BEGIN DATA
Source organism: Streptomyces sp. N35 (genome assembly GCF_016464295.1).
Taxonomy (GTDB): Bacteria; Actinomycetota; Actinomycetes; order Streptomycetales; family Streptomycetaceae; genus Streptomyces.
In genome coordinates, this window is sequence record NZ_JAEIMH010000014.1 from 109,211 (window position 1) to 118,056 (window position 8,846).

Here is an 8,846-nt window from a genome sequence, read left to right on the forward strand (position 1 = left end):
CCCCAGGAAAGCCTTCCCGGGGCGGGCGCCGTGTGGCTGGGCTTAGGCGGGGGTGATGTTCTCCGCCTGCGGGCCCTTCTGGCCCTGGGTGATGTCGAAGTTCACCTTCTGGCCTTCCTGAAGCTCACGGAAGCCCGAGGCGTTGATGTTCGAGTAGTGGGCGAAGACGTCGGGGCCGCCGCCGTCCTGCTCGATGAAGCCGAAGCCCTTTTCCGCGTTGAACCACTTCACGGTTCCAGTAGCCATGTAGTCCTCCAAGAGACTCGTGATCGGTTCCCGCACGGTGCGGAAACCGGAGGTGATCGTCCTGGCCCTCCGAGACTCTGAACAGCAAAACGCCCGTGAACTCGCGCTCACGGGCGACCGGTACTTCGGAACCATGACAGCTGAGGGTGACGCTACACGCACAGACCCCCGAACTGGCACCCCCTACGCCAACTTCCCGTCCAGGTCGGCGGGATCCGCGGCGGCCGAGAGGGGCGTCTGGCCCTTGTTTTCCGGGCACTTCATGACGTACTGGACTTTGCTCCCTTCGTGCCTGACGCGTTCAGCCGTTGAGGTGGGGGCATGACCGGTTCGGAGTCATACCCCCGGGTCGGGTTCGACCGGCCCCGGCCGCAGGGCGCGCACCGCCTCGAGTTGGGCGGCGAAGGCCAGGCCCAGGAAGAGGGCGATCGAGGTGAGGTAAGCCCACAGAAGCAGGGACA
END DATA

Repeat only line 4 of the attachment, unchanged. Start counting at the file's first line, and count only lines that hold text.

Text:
Here is an 8,846-nt window from a genome sequence, read left to right on the forward strand (position 1 = left end):